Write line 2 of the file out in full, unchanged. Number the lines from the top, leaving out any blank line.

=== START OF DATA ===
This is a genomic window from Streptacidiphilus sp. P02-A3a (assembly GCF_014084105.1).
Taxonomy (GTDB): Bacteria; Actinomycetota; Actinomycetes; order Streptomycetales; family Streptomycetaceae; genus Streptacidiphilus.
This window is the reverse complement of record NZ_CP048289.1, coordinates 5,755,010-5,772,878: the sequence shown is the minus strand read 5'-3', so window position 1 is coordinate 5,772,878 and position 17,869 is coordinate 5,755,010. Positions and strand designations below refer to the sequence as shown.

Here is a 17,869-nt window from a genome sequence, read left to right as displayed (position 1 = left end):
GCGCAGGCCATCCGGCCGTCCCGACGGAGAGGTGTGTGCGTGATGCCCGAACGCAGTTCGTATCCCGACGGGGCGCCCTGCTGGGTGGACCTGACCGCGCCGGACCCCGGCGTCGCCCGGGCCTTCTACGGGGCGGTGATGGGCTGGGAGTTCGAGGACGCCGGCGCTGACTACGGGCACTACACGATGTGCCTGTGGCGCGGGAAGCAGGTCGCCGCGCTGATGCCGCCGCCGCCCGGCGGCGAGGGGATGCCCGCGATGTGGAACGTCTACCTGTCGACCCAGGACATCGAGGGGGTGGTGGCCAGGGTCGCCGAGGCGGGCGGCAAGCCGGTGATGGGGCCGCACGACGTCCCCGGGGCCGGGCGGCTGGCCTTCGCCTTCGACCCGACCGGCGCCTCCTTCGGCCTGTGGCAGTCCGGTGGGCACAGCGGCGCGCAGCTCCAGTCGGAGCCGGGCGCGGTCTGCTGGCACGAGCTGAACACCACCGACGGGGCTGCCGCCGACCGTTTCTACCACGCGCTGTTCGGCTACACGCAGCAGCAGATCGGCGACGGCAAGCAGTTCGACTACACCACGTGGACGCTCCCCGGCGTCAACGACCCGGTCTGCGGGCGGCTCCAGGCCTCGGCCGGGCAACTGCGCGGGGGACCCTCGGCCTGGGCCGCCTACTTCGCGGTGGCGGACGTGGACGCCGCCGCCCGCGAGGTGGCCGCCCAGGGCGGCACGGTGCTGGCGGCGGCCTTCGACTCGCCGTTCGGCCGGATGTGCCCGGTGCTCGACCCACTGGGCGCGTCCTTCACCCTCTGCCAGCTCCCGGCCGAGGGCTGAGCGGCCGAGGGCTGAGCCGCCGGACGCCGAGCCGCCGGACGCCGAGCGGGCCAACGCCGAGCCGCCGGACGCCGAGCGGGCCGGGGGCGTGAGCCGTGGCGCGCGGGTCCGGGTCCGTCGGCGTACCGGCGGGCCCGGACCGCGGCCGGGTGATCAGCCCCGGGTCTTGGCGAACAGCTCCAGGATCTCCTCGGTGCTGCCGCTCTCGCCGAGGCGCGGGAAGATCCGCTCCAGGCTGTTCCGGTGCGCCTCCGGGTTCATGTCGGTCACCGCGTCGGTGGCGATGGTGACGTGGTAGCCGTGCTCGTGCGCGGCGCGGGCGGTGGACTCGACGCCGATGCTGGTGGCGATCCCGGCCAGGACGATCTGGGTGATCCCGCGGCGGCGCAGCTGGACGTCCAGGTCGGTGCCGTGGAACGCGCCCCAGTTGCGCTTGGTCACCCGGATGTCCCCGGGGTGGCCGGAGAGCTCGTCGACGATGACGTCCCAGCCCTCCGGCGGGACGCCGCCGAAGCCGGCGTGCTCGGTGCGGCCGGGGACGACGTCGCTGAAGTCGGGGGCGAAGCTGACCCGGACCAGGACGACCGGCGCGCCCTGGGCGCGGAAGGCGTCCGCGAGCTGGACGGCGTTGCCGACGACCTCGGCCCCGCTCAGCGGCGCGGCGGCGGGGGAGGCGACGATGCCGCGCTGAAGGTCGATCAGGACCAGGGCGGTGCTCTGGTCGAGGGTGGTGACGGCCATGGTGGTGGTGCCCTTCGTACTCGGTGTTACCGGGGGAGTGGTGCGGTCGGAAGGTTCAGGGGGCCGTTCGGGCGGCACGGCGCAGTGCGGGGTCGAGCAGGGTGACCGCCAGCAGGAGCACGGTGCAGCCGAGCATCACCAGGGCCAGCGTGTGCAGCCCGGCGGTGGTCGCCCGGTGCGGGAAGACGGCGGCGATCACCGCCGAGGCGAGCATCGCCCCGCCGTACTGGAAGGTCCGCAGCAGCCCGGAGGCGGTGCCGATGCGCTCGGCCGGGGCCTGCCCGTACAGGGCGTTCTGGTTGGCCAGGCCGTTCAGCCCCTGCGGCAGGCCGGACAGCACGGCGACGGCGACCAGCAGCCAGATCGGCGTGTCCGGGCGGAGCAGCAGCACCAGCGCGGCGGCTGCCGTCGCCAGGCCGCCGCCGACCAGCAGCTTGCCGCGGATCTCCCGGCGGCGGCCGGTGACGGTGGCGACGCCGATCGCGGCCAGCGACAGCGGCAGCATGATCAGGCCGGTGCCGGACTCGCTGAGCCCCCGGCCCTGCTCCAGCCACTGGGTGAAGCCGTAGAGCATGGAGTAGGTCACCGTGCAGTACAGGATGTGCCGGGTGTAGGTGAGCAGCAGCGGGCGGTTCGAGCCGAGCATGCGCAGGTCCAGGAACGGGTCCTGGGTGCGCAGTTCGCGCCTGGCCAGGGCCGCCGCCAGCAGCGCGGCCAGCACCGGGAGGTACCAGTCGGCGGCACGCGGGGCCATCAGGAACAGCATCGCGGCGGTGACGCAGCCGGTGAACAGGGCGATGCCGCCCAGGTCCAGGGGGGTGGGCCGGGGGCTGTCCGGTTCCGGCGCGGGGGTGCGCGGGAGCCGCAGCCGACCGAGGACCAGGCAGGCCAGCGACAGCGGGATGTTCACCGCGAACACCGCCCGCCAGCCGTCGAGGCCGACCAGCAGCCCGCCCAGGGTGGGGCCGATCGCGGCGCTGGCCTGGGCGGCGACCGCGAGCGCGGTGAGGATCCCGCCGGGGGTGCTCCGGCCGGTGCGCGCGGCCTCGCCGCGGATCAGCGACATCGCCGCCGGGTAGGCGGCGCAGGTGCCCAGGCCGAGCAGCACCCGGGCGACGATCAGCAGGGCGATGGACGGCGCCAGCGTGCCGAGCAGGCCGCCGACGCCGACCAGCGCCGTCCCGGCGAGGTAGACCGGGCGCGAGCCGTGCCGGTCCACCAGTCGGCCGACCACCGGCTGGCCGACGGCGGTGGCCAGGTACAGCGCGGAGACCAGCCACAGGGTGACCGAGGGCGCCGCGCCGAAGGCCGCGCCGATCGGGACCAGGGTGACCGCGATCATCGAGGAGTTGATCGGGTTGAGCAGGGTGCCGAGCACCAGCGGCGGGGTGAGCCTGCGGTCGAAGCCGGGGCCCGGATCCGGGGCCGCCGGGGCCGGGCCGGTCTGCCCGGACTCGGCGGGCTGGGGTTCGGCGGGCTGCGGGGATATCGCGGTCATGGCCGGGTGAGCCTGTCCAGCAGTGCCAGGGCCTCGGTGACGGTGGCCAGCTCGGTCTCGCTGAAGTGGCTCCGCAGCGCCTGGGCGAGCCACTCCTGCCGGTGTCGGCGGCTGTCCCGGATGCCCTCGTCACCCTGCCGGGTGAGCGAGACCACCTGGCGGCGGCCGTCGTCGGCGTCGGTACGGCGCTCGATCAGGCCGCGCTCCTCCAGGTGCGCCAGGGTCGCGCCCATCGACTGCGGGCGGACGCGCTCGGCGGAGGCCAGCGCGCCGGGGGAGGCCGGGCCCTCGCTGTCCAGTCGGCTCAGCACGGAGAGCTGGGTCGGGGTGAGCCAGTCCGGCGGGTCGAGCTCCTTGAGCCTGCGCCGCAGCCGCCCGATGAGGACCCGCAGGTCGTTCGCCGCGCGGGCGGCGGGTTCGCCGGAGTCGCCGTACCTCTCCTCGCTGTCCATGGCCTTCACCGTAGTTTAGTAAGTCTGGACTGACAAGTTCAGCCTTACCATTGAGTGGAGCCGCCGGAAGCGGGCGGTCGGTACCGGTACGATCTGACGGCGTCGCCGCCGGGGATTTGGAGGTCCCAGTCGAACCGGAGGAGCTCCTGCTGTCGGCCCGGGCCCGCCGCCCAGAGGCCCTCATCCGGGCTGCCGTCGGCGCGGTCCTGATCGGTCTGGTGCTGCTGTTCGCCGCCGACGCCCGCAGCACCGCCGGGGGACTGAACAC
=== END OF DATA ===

Taxonomy (GTDB): Bacteria; Actinomycetota; Actinomycetes; order Streptomycetales; family Streptomycetaceae; genus Streptacidiphilus.